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Stellaris: Console Edition – Review

I attribute my love for gaming to Real Time Strategy games. The console I started with was a Sega Master System, and most games back then were side scrollers, like Sonic the Hedgehog or Alex Kidd. It wasn’t until I visited a friends place and played Age of Empires that I truly got hooked on gaming, and my first experience with online multiplayer was in the form of Star Wars Galactic Battlegrounds, which was basically a reskin of Age of Empires anyway.

Many years have passed since then, and the games have become more and more advanced, with some being ported over to console to widen their audience. Traditionally, strategy games haven’t ported very well, with the control mechanics feeling very clumsy and hard to navigate, even on those built exclusively for console.

Being originally released for PC back in 2016, Stellaris had always caught my eye, but I never actually picked up a copy, so when this ambitious title became available on console, I thought it was time to give it a try. Surprisingly, the controls handle exceptionally well and navigate the abundance of menu’s with ease, albeit it a bit on the slower side of things.

In this respect, I feel there could have been some better use of the controller layout, as most navigation is handled by the D-Pad, whereas the L1 and R1 buttons are unused. Selecting individual ships and planets is also effected in the respect, as the cursor isn’t the easiest thing to operate precisely, particularly when there are a few items within close proximity to another.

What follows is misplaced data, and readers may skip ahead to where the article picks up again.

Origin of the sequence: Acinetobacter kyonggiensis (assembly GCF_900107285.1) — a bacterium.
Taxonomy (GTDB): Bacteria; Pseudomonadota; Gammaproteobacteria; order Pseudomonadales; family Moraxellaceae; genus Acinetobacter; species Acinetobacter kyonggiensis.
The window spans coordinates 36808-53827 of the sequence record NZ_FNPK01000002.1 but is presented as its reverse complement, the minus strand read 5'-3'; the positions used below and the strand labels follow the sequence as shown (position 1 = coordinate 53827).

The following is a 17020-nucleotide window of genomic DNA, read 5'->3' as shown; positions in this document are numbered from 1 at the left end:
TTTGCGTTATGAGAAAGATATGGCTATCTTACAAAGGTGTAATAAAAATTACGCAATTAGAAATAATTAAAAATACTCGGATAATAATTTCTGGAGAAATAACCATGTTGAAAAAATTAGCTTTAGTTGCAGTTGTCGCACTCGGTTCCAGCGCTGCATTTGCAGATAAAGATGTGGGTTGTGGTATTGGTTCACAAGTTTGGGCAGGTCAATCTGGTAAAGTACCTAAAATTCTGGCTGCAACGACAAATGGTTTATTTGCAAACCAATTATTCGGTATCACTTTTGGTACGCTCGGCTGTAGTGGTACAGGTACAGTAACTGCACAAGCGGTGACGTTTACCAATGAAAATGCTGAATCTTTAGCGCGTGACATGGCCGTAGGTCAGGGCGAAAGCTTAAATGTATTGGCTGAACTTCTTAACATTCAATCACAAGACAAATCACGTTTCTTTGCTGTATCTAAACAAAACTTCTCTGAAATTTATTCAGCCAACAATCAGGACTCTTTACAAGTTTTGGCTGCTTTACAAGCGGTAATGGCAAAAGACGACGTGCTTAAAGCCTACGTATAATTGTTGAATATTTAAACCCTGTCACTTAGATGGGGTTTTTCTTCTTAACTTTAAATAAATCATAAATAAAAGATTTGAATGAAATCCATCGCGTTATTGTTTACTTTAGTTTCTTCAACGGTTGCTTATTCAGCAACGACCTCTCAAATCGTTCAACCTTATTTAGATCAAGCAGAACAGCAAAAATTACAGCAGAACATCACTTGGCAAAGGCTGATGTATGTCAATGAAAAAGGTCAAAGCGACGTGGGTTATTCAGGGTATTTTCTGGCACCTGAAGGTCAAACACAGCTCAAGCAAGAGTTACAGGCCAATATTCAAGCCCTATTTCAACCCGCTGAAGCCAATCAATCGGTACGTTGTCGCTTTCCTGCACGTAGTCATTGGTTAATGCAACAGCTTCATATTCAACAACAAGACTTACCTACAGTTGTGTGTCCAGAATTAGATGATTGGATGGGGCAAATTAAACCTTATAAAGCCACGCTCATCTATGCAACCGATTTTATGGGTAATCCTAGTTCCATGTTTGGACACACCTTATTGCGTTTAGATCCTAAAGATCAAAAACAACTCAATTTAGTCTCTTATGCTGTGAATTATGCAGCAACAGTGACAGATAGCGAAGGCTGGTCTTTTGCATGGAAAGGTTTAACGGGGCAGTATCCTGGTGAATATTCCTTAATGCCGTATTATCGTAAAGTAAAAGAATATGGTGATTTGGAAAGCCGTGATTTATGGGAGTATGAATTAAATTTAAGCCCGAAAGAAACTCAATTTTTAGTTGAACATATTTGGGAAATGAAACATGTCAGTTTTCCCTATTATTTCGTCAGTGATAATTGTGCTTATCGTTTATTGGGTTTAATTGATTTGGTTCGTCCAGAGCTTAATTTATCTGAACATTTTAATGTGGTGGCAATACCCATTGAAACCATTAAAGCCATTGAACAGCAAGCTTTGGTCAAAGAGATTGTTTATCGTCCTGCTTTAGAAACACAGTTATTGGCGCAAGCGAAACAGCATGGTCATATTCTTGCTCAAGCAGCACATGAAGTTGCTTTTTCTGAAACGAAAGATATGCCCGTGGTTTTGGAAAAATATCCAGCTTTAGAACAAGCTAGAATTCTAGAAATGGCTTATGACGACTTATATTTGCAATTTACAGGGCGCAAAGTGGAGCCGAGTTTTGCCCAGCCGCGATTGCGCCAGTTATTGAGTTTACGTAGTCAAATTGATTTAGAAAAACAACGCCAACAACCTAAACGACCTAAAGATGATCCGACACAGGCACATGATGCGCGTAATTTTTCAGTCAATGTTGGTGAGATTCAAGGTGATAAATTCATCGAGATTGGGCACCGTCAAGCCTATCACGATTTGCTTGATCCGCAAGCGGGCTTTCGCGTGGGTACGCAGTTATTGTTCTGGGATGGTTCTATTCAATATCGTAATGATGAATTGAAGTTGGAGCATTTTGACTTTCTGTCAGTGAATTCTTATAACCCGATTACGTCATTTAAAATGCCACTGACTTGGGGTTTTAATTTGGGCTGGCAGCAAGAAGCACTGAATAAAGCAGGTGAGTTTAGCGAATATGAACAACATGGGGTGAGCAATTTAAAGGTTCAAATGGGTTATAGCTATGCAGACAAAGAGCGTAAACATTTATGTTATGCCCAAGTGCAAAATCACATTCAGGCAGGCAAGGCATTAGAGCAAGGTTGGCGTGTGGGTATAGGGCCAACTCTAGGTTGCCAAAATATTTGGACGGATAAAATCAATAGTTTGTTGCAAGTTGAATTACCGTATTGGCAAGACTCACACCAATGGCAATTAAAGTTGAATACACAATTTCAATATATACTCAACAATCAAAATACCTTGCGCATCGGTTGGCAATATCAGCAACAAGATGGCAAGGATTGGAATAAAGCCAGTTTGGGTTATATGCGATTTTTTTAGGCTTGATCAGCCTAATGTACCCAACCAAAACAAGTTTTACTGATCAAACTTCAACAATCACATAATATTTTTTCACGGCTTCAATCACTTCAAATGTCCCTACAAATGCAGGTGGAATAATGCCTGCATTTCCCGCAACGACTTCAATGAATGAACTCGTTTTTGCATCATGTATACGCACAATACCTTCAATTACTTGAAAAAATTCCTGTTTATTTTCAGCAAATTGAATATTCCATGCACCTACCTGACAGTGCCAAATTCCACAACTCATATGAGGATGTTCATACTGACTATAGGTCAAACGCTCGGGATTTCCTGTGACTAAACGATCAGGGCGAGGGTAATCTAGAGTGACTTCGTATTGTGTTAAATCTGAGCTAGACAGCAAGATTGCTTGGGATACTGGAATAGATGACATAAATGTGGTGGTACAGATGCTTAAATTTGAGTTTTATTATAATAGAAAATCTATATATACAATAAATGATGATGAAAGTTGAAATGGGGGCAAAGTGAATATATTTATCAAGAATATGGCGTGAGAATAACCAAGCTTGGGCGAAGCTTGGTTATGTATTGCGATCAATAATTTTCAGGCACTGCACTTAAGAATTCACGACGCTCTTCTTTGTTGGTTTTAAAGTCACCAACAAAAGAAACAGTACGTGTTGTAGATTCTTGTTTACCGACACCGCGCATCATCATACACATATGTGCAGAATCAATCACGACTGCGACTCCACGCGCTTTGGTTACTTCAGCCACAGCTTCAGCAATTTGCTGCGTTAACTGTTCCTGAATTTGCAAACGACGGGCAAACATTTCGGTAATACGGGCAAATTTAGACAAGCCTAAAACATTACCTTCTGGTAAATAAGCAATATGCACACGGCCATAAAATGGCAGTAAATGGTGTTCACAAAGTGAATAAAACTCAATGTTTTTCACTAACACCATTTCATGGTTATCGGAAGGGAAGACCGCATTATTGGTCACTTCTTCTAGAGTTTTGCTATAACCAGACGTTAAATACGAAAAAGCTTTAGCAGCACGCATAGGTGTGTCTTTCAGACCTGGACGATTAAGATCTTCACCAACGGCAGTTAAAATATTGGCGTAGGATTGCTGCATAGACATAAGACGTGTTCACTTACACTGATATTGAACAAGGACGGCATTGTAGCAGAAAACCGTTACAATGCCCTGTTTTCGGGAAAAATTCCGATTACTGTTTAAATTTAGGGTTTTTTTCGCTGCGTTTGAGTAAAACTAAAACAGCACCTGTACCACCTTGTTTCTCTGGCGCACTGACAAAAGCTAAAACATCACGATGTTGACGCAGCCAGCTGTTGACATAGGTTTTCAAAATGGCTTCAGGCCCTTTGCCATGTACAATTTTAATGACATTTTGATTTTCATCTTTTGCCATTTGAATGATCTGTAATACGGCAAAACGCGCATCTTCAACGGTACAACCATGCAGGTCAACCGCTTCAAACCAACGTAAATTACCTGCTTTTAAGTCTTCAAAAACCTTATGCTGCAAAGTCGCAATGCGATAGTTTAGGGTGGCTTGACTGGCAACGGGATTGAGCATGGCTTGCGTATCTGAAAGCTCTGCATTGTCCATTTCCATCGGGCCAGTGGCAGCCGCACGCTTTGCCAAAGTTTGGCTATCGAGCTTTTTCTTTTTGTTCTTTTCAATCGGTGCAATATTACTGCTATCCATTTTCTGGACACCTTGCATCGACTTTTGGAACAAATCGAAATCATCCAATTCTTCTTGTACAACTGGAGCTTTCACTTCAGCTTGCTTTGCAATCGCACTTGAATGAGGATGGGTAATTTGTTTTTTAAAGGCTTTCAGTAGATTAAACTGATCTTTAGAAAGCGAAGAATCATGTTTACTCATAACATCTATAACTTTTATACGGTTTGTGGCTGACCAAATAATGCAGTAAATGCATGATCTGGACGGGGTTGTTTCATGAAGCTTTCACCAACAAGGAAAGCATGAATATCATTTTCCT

Once you move past this, the gameplay itself is fantastic, with players being able to design their own experience. You have complete control over your population, ranging from how they react to other civilisations, how they research technology, right through to what the dominant species is. Just like similar games, Stellaris: Console Edition has a couple of pre-made victory conditions, but ultimately it is up to the player to decide how they will proceed.

If you want to subjugate the rest of the galaxy through brute force, you can, though you run the risk of sparking rebellions you’ll have to crush to maintain power. Alternatively, you can oppress your inhabitants and enforce your own beliefs on them, or invite other societies to join your technologically advanced society – the possibilities are almost endless!

Given the considerable size of Stellaris, and the fact that it was released four years ago, the graphics hold up quite well, with wonderfully detailed ships and beautifully designed planets. While smaller than the PC release in terms of how big your system can be, you can still potentially generate up to 600 planets to explore and conquer, allowing for incredibly detailed campaigns and an abundance of replayability. This is particularly important, as there isn’t much in the way of a story at all, so players being able to use their own imaginations and decide their own fate is a huge advantage here

As a standalone game, Stellaris: Console Edition is an incredibly involved game and really sets itself apart from other similar styles. While there is room for improvement with the control scheme, it still handles better than almost all other strategy games on the market. If you don’t have access to a PC capable of running the more updated version of the game, Stellaris: Console Edition is a great way to bridge the gap, while still offering players an incredibly immersive experience where you really do feel in control.


The Good

  • Simple controls
  • Decide your own fate
  • Let your imagination run wild
  • Plenty of replayability

The Bad

  • Controls can feel sluggish
  • Not as “up to date” as the PC version
Mathew Lindner

Written by: Mathew Lindner


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